…Aaaaaaaaand We’re Off!

April 21, 2011

Mrini woke up today and said, “We’re going to Himalayas today!”

They’ve been counting the days since the last two weeks or so. Well, truth be told, so have we.

We finally seem to have got everything done. I went to bed a little after 10.30 last night and when I woke up this morning, everything was squashed into three big backpacks and various small carry on bags. The carry on bags are a motley crew – a cloth shoulder bag for snacks like biscuits and things; a plastic bag for the kids’ toilet seat which Amit insists will be useful in Delhi; a large camera bag which, quite apart from a camera body and two lenses houses and assortment of things including spare underwear for the kids, books for the kids, a headlamp for Ballu, my precious Maglite (yes, the same one), spare batteries, and other stuff; and a pair of walking sticks which is too inconvenient to pack anywhere.

Oh and a formal strolley which has all the decent clothes we will need for our brief social stopover in Delhi on the way back. When you are travelling with two kids, you can completely forget about those wonderful words, travelling light. Light? Our luggage probably weighs more than I do! It would merit a whole extra seat on the plane, if it were a passenger. (And it would be much more inconvenient to accommodate.)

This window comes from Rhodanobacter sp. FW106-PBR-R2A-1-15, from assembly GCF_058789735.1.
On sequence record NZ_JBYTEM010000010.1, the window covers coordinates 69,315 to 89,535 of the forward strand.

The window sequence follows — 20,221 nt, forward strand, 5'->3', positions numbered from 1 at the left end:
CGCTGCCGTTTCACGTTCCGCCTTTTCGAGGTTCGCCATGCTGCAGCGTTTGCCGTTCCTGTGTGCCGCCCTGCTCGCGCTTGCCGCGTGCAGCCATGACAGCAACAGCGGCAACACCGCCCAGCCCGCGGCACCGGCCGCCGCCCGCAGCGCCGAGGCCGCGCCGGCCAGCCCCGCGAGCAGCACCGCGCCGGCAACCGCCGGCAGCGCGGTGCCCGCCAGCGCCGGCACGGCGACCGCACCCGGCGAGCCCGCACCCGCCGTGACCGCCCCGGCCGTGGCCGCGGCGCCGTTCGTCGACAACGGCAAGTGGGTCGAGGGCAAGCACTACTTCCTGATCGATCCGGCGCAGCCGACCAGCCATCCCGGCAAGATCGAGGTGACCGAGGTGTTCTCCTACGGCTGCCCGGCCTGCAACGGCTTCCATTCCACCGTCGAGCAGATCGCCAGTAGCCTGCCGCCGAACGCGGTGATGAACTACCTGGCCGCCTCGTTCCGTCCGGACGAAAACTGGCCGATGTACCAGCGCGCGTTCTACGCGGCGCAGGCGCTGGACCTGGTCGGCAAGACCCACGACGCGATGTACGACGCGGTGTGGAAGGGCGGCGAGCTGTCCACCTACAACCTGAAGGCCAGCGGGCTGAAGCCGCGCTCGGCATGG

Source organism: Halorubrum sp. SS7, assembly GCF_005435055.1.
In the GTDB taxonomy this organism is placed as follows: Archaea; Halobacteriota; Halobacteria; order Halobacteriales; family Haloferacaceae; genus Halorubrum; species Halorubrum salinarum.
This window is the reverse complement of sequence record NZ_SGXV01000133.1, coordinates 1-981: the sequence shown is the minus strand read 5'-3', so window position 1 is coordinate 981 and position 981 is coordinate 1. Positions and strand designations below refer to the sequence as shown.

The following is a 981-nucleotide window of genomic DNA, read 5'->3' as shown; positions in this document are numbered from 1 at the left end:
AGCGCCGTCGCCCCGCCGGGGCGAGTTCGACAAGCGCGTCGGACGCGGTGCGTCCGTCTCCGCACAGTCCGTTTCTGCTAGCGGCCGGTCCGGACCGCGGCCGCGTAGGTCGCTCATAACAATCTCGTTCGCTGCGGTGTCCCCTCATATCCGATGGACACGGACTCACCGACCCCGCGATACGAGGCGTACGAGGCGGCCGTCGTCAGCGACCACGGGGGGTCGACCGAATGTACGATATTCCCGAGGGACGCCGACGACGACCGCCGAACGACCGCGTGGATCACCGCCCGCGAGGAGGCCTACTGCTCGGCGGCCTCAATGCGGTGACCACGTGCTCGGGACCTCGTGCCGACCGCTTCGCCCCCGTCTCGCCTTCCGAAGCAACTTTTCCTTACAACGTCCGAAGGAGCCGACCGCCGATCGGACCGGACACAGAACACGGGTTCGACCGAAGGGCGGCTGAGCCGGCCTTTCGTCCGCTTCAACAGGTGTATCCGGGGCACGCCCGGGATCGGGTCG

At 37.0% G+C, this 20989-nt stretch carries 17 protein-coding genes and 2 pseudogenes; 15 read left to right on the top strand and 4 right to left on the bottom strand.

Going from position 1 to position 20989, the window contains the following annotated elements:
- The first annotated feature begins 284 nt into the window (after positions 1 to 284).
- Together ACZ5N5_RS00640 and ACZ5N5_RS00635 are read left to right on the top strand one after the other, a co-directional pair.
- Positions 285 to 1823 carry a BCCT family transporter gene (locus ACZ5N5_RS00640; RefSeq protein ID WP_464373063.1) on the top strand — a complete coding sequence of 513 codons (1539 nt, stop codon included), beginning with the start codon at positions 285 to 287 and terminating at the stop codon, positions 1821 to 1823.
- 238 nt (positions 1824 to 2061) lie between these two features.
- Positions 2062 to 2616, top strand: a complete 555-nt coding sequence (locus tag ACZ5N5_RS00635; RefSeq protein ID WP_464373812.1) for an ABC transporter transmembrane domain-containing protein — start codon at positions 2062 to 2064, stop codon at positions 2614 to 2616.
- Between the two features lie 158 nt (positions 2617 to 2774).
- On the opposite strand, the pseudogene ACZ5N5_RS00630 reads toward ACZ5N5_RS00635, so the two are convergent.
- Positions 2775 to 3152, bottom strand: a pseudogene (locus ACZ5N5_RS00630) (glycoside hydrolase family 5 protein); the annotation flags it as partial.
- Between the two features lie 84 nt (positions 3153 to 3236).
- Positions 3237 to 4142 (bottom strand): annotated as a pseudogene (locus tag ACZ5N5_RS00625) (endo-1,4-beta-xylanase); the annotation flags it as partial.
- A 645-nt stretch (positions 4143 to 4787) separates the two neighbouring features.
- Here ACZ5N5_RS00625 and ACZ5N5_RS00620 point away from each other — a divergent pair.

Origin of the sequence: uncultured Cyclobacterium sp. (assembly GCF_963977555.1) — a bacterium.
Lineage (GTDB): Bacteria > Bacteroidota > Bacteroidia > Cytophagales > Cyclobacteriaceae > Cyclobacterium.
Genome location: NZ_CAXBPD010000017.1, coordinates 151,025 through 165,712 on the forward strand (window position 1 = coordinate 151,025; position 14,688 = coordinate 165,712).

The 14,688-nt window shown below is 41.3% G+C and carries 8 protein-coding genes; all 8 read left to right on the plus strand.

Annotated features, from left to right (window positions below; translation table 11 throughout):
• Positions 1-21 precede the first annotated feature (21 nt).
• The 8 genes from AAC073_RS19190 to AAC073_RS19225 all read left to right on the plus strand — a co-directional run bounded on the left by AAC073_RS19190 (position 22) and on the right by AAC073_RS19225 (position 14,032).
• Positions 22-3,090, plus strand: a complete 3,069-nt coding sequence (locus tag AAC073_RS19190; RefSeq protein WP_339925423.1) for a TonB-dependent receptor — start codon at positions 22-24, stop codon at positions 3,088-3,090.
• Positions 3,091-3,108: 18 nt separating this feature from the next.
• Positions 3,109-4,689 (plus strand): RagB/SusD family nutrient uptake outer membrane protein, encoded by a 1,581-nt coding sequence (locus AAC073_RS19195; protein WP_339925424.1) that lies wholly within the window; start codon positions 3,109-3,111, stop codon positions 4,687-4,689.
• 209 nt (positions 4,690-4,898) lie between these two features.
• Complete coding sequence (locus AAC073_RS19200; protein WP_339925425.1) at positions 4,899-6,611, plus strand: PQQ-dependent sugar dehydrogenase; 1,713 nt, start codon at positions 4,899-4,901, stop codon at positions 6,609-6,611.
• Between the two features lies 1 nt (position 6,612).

I have remembered to pack toothbrushes, rubber bands for the kids’ ponytails, and a comb. I don’t know yet what I have forgotten to pack, but I’m sure I’ll find out at some crucial juncture.

So we’re off, folks! Hopefully we will make it back in due course – in which case, you can expect several lengthy posts about all that happened and didn’t. Check this space in early May.

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Three Days to Takeoff

April 18, 2011

So I got last week’s prediction half right. We did fight over how many backpacks we needed and we did drive down to Decathlon again (on Saturday, though, not on Sunday) to buy one, which we are (or rather, my better half is) now in the process of trying to make redundant.

We also got the kids raincoats, caps, gloves, and socks – all of which are fairly crucial and which we hadn’t managed to accomplish earlier. The gloves are for eight-year-olds, so they look a little ridiculous right now, but who cares? They will last a few years before the girls outgrow them, so that’s good.  The raincoats are even more ridiculous – the sleeves are at least double (maybe three times) the appropriate length, but who cares? They will keep them dry, if required, so that’s good enough. The socks appear to be knee-length, but that’s good, because their warm trousers belong to two years ago and are probably also only knee length by now. 😀 Ok, so the kids are going to look a little clownish. As long as they are warm and dry, who cares?

We haven’t completed organizing our medical supplies yet – we still need Crocin and other things. And of course we haven’t completed our packing yet – far from it. But we have assembled 90% of the stuff we need and thrown it in a jumble on the king-sized bed in the study. The bed has been covered with stuff we need ever since last weekend, though. It is still covered several inches deep. The disconcerting thing is that we have actually stuffed sleeping bags, sleeping mats, three-person tent, and loads of woolen clothes into the better part of four backpacks – and we don’t seem to have made a big dent in the mountain of stuff still covering the bed.